"This proposal would greatly expand the recreational opportunities to Stanford residents and campus users and Palo Alto residents as a whole," Espinosa said.
He also said that the city is committed to seeking other funding sources and spending its own money to supplement the county's contributions. The city's Chief Transportation Official Jaime Rodriguez praised Stanford's trail proposal and called the Stanford Avenue trail "the single most important element of the trail program because of its nexus to Stanford residents." The bike bridge, meanwhile, could cost up to $10 million, though Rodriguez said the city is now in the midst of preliminary design work and should have a better idea of the price tag within six months.
Stanford officials and campus residents argued that the projects in the applications would create a pristine trail network for area cyclists and employees while, at the same time, greatly enhancing recreational opportunities for the university's population. James Sweeney, president of the Stanford Campus Residential Leaseholders -- an elected board representing the campus population -- urged the board to support the "perimeter trail" proposal in the joint application from the city and the school. The enhanced 3.4-mile trail would stretch along Junipero Serra, Stanford Avenue and El Camino Real.
"The Stanford perimeter trail will give opportunities to people of ages -- and I want to emphasize all ages -- for adequate recreation suitable to their physical capabilities," Sweeney said, noting that campus residents include seniors and parents with children.
"It's part of an integrated set of trails in which the whole is greater than the sum of its parts, so I urge you to support the whole Stanford-Palo Alto proposal," Sweeney said.
Penny Ellson, Palo Alto's leading advocate for bike improvements along school corridors, said the proposals from Stanford and Palo Alto would greatly enhance commuter's abilities to shift from cars to other means of transportation.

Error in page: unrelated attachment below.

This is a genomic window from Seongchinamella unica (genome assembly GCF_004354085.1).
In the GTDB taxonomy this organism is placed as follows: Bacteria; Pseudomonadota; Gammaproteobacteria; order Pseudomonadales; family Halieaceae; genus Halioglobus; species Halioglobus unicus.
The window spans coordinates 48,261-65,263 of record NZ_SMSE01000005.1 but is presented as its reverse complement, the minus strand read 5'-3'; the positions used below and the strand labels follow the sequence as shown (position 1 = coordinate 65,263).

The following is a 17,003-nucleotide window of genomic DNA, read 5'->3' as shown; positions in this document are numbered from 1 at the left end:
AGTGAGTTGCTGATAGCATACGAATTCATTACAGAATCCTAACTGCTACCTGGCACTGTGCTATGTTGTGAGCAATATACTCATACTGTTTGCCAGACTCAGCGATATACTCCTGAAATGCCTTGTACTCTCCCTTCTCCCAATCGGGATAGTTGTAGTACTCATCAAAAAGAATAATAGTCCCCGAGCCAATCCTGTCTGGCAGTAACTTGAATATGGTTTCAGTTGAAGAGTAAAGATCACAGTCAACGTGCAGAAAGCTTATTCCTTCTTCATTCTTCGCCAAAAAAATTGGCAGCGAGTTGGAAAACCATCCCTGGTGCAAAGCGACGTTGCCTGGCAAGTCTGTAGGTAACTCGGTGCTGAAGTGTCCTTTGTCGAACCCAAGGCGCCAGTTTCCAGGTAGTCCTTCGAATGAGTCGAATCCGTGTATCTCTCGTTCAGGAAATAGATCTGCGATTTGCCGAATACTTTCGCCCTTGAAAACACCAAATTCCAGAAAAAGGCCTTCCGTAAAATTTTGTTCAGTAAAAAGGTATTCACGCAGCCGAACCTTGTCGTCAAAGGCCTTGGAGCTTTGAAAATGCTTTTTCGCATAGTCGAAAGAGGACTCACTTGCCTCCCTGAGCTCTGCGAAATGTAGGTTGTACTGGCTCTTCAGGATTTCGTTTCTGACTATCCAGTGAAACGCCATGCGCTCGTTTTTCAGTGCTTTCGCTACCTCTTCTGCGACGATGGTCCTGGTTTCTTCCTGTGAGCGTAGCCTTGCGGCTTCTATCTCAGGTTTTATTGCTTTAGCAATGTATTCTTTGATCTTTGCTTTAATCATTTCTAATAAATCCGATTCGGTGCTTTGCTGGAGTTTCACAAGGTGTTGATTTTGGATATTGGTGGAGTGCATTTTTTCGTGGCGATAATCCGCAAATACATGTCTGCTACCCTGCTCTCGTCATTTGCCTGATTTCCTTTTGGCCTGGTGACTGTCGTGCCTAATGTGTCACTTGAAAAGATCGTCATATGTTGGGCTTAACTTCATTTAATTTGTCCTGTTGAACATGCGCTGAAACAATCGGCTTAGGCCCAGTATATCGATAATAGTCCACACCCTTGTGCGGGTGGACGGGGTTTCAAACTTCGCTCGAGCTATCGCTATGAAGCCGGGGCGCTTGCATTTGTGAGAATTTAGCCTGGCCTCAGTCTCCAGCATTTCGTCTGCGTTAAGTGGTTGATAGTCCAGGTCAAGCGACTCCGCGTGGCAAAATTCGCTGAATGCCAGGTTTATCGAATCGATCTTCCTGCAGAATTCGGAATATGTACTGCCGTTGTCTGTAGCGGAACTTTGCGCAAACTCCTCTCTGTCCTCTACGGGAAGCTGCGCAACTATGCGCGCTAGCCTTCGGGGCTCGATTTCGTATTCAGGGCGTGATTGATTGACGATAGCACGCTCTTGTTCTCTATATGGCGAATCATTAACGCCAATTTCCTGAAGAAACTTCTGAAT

"The complete proposal would create new trails and significantly upgrade older trails that have become less functional as our community turns to more active modes like walking and biking for transportation and recreation," Ellson said.
The Palo Alto Unified School District also voted to back the city's and Stanford's proposal. Dana Tom, vice president of the school board, attended the Tuesday meeting and urged the board to support the application.
"It would improve connections to a number of our schools, from elementary to high schools," Tom said. "This is particularly important for our elementary students as our enrollment continues to grow, increasing traffic levels."
The biggest disagreement among the board was over the Dumbarton Link in the Ravenswood Open Space Preserve. Kniss said the proposed Ravenswood trail would provide recreational opportunities for East Palo Alto, a city that she said currently has a shortage of parks.
"This would considerably add to that community's ability to have more access, especially to the environment along the bay," Kniss said.
She and Cortese both supported giving the project $2 million. It would have built the last 0.6-mile segment in the South Bay portion of the San Francisco Bay Trail, connecting Redwood City to Alviso. When their proposal failed, they grudgingly voted along with the board majority to give the project $400,000.
"It's all good, but it's a classic case of the rich get richer and the poor stay where they're at," Cortese said.
Kniss, who is about to conclude her term on the board and return to her former position on the Palo Alto City Council, agreed and said it's "very regrettable that we didn't fund more of the Bay Trail connection.
The list of projects that the board ultimately approved was proposed by Supervisor Ken Yeager and immediately endorsed by board President George Shirakawa. Supervisor Mike Wasserman was the swing vote, while Kniss and Cortese voted along with their colleagues when it became clear the Yeager proposal would pass.
Supporters of funding the entire perimeter-trails proposal were swayed by the fact that the university had agreed to designate the existing trails for public use. Sylvia Gallegos, the county's deputy county executive, noted that the trails are currently used thanks to the permission from the private owner. Now, they would be officially designated for public use. Yeager found this persuasive and called the perimeter-trails project "unique."
"I think its really important that Stanford would dedicate it for public use," Yeager said. "I think that's immeasurable."